A new study out of the Netherlands has revealed that children who are being raised by same-sex families are actually outperforming their peers who are being raised by heterosexual families in primary and secondary school.
The study, which was conducted by researchers Deni Mazrekaj, Kristof de Witte and Sofie Cabus, from KU Leuven University, used government data that tracked all children born in the Netherlands since 1995.
The Netherlands which was the first nation in the world to introduce full marriage equality in 2001 and has generally long been accepting of same-sex couples, and means that researches have more data available to conduct such studies.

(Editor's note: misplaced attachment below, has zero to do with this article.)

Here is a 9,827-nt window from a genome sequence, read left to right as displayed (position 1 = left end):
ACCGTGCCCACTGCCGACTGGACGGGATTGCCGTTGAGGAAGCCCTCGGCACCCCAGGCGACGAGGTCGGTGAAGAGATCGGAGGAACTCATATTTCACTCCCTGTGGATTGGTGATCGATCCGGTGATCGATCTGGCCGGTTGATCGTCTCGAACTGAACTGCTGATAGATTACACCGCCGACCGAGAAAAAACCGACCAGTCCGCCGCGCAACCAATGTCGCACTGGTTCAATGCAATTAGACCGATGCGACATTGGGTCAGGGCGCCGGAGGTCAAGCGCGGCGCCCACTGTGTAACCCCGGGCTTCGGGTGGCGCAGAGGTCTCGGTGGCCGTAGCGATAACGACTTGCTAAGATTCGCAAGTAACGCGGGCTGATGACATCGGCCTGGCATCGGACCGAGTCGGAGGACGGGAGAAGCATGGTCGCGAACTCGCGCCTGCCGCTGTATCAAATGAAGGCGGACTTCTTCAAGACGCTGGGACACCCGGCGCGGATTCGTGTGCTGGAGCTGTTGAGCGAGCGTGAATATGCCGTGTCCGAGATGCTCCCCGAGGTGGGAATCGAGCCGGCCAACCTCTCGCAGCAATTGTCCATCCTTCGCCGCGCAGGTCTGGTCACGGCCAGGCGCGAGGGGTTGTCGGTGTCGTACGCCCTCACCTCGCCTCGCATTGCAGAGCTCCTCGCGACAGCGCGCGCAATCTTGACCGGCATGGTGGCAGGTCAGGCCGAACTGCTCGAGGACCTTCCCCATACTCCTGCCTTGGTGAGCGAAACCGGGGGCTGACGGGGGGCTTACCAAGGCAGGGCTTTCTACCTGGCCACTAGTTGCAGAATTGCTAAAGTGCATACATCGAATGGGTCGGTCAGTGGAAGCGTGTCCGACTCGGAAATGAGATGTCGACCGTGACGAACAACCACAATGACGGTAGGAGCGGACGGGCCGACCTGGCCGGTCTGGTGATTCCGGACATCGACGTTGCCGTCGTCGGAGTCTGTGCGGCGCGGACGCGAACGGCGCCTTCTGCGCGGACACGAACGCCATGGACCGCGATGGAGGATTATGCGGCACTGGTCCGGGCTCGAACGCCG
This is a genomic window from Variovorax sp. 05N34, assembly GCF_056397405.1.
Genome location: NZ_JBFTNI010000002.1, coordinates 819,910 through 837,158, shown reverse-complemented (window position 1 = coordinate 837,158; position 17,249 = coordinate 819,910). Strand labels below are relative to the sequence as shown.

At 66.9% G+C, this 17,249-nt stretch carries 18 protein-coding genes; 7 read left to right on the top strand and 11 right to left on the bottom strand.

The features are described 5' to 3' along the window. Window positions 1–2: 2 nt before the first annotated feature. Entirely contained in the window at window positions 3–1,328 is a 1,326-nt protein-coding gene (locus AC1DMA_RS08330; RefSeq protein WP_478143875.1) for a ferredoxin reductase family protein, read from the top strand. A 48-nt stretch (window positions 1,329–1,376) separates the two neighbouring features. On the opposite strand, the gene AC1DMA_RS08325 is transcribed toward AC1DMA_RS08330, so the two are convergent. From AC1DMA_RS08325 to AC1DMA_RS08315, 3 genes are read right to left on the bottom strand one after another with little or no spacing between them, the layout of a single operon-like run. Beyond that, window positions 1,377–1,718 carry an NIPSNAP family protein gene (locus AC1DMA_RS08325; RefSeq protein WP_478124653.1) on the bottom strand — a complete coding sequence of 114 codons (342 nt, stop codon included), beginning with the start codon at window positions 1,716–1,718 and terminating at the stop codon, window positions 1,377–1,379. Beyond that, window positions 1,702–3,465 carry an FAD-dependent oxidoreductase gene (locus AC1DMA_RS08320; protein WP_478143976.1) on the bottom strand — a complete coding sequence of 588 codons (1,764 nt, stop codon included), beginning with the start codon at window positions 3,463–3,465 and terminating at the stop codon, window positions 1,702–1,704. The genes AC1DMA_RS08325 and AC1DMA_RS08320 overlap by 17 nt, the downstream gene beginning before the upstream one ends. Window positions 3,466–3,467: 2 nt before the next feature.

The study compared a total of 1,200 kids who were raised by same-sex families with more than 1 million children that were raised by different-sex couples.
The researchers found that children raised by same-sex couples had higher scores in elementary and secondary school and were about 6.7 per cent more likely to graduate than children from opposite-sex couples.
“The results indicate that children raised by same-sex couples perform better than children raised by opposite-sex couples in both primary and secondary education,” the researchers said.
The researches explained that the difference could come down to a number of factors including financial stability of same-sex couples, and also because same-sex parents may feel that their children could experience stigma and discrimination, “they may channel this as motivation to increase their parental investment.”
The researchers added that they undertook the study because “a central component of the public policy debates about marriage and family matters is the wellbeing of children in nontraditional family structures.”
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